The new Galway Tribal Diaspora Project is gathering tales from native Galwegians who left Ireland to start a new life abroad. This is Tom Higgins, in Ontario, Canada's story.

Read more: New Galway project tells Diaspora Tribe's stories from around the world

Like so many Galway people before him, Tom Higgins wanted to leave Ireland in order to explore the world. Tom and a friend were given visas by the Canadian Embassy in Dublin in June 1966. ‘The Troubles’ were about to start closer to home, but they also encountered conflict in Canada. Things did not go smoothly at first.

“We found the French language hard to handle while the separatist group the Front de Libération de Québec (FLQ) were causing havoc with a number of bombings throughout Montreal. We also were unfortunately only a year ahead of EXPO ‘67 in Montreal and could see the site being built,” he says.

They could not find work in Ontario, either, although they had the name of a construction company written on a slip of paper. Down to their last few dollars, they took the advice of two friendly men who told them to “go west”. After three days and four nights on a Greyhound bus, they arrived in Vancouver. Another slip of paper, with the address of an old school-friend of his mother’s, proved to be Tom’s salvation.

“At the time I said ‘Mom, Vancouver is on the other side of Canada to where we are going’, but in the big picture it saved our bacon. Maureen O’ Neil-Bennett and her husband Bill and their two kids took us under their wings for about six months, which was awesome of them. Later on, they became my adopted Mom and Dad and my two sons called them Auntie Maureen and Uncle Bill,” says Tom.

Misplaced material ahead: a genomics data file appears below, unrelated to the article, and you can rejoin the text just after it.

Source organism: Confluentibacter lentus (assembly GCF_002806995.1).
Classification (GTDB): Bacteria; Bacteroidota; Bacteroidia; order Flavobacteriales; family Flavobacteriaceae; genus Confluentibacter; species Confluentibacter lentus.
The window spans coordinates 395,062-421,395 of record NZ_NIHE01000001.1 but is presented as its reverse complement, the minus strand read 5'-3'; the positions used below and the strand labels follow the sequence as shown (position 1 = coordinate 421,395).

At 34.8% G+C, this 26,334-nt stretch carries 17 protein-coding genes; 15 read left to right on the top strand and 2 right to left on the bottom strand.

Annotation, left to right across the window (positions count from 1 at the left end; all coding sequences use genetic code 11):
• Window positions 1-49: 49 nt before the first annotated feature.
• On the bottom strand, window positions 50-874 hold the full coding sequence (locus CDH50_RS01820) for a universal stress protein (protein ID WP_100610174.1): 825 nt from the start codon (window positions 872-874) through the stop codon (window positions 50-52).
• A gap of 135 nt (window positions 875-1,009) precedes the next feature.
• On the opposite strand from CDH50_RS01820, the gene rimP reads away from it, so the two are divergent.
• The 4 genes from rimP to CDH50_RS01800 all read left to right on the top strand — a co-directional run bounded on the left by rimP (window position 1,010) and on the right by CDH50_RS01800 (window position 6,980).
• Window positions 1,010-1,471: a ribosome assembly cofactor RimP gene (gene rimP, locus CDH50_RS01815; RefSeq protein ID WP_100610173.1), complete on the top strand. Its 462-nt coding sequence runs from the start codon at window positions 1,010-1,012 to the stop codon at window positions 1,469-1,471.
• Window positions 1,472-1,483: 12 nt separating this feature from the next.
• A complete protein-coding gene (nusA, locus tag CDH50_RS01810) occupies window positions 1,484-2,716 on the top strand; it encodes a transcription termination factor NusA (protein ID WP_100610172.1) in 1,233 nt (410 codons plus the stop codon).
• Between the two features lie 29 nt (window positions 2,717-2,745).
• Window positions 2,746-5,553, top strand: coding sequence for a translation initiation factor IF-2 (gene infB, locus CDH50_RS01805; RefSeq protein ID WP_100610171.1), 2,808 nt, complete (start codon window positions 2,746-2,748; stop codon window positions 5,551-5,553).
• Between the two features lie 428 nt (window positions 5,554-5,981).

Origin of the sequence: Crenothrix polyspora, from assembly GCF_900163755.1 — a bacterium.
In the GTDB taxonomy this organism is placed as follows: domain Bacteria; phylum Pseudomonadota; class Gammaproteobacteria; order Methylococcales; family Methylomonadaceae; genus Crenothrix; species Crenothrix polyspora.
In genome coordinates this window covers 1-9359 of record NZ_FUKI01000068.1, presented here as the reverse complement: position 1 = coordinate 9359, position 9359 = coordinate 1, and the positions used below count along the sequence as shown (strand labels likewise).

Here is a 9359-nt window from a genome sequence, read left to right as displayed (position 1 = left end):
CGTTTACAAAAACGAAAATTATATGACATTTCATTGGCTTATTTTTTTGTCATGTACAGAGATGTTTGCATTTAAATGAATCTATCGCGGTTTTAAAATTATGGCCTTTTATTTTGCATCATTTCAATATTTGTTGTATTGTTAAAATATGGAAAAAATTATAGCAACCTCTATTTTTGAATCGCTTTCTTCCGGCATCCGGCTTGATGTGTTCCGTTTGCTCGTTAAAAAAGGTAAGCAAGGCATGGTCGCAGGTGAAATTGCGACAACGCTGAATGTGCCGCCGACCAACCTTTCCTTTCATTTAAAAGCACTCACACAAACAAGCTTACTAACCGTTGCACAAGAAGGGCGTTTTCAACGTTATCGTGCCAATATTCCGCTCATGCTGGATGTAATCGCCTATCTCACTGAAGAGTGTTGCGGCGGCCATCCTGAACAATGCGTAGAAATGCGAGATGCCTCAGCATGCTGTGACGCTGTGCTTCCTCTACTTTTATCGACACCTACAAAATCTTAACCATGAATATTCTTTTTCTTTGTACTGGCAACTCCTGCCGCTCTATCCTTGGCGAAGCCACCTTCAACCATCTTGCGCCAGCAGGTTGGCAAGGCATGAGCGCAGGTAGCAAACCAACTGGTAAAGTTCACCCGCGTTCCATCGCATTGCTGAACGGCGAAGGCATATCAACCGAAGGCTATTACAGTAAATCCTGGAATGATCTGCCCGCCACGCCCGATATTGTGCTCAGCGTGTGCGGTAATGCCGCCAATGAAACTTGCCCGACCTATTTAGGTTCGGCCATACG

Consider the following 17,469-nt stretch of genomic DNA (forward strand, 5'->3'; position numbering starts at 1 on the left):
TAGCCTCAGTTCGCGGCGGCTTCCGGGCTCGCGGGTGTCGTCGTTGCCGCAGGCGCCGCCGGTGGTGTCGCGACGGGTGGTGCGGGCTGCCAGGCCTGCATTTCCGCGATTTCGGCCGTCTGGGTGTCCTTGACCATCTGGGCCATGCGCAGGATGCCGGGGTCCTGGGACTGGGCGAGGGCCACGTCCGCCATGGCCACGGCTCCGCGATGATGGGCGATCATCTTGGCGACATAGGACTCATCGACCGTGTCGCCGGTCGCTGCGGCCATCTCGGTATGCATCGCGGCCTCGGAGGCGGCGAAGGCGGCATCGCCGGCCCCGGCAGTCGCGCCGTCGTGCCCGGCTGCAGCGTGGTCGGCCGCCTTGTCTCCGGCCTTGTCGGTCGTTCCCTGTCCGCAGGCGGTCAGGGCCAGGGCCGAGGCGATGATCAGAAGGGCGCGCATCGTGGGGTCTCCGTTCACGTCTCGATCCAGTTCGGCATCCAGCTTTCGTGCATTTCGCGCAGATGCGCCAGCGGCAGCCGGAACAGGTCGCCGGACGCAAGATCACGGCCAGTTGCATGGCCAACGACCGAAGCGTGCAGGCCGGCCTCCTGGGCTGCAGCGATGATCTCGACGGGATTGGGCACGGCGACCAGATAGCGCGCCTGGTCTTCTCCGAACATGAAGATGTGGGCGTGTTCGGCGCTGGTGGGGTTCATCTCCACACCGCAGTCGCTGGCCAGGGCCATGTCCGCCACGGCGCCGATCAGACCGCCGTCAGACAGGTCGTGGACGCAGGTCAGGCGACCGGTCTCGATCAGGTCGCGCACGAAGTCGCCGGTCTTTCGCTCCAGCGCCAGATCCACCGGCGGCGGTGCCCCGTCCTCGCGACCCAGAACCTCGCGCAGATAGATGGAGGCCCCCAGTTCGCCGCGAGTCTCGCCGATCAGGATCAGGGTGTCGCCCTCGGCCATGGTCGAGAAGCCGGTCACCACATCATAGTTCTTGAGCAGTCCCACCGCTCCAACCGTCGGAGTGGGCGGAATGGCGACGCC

Tom met his future wife in Vancouver and now lives in the small town of Penticton, which was a great place to bring up his two sons. He says that Penticton is beautiful, like the west coast of Galway, and that his children and grandchildren are proud of their Irish roots. The entire family returned recently for the funeral of his auntie, Kitty Barrett, who was the Queen of the Claddagh, the ancient fishing village in Galway.

You can read more stories from the Galway Tribal Diaspora Project here: 

Patrick J. Conneely, Massachusetts

Trish Finn, Dubai, U.A.E

Sinead Clancy, Hollywood

Danny Darcy, Tenerife, Spain

The entire Galway Tribal Diaspora Project can be viewed online at galwaytribe.comIf you have a friend or family member who would be interested in taking part, you can email Michael at or fill in the online application form at

*  Ciaran Tierney won the Irish Current Affairs Blogger of the Year award at the Tramline, Dublin, last month. Find him on Facebook at onTwitter @ciarantierney.